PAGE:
An investigation into the possible contamination of a private water supply has been launched following the spreading of waste near Auchterarder.
Scottish Environment Protection Agency (SEPA) began the probe into the suspected pollution after receiving numerous complaints from concerned locals, with one source claiming the odour from the waste could be smelt for miles.
The waste did not come from humans and is thought to be a by-product of the distillery process.
It is unknown how many houses rely on the private water supply but it is thought around 40 homes could be affected following the spreading of waste on land in the Auchterarder area.
Brian Roxburgh, SEPA’s unit manager in Perth, said: “SEPA began receiving complaints on Friday February 15 about odour from waste being spread in the Auchterarder area and complaints continued over the weekend.
“SEPA officers visited the site on Friday and the spreading activity was stopped.
“Work continued to plough in what had already been spread to reduce odours.
“Liaison with Perth and Kinross Council regarding private water supplies in the area is ongoing.
“SEPA officers are working with the company involved to ensure all required mitigation and protection of the water environment is in place.”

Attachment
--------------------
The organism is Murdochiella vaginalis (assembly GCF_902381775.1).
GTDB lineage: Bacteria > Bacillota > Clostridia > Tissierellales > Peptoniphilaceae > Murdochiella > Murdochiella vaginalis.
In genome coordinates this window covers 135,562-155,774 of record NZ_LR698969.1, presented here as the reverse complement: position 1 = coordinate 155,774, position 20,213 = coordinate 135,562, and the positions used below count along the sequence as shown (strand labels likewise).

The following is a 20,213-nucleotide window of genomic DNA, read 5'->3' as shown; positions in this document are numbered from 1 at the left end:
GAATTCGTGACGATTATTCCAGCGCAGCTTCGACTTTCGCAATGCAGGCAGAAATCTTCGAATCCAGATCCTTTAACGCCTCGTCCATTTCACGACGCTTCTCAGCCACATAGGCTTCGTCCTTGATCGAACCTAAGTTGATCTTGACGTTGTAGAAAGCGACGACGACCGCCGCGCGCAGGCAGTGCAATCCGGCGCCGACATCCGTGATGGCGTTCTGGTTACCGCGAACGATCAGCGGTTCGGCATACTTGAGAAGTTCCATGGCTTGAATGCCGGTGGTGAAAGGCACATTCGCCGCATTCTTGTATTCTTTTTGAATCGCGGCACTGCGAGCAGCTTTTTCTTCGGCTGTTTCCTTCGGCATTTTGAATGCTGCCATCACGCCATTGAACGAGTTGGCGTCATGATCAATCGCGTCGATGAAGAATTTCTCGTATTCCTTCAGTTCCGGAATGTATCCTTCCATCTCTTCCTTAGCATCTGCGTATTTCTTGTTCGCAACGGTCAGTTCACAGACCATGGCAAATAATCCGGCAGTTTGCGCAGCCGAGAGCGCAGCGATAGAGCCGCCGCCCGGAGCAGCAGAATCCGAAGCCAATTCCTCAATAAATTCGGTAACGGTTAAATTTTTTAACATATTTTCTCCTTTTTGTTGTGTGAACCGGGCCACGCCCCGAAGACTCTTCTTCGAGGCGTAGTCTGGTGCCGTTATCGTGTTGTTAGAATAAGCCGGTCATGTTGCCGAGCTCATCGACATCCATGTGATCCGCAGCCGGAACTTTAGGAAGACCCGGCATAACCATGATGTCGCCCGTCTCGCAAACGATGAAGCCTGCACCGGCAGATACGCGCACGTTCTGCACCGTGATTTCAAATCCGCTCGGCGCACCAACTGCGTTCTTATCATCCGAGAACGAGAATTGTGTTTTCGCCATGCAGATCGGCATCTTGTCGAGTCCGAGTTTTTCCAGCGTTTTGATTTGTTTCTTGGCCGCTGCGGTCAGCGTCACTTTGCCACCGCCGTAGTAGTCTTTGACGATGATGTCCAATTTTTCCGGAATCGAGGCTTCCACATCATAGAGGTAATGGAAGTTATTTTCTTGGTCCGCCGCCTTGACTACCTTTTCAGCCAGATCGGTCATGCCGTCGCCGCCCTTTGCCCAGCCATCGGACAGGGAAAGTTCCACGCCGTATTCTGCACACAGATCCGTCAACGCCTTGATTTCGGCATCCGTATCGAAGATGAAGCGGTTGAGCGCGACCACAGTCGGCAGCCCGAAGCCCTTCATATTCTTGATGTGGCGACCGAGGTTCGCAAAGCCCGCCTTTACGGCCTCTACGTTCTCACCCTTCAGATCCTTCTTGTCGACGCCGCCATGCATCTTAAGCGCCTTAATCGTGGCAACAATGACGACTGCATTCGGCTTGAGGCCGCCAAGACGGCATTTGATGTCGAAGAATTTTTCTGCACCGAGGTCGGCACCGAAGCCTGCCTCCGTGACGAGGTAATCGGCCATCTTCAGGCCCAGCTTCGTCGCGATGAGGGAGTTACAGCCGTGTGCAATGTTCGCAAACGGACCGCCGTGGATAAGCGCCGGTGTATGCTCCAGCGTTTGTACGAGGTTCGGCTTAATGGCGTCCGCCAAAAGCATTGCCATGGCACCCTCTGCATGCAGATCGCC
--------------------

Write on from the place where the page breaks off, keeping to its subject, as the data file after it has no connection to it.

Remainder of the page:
Another spokesperson from SEPA confirmed the waste being spread was lime distillery cake, a by-product of the distilling process, and not human or animal waste.
However they added that lime distillery cake is a product they “wouldn’t want in the waterways”.
An Auchterarder resident, who asked not to be named, is worried about the health risks posed by any contamination.
They said: “Waste being spread on farmland could affect the health of up to 40 properties by contaminating private water supplies.
“The smell is so bad it could be smelt three miles away in Auchterarder.”
A spokesperson for Perth and Kinross Council confirmed that they are liaising with SEPA on the matter but were “unable to say” how many homes could be affected.
In May last year a landowner in Fife was hit with legal action for spreading of lime distillery cake.
Fife Council gave notice to the owners of the site near Dunfermline following an investigation prompted by complaints about the smell caused by 1,000 tonnes of limed distillery waste being spread on fields.
The stench was branded vile, horrible and nasty, with many people complaining it had actually made them vomit.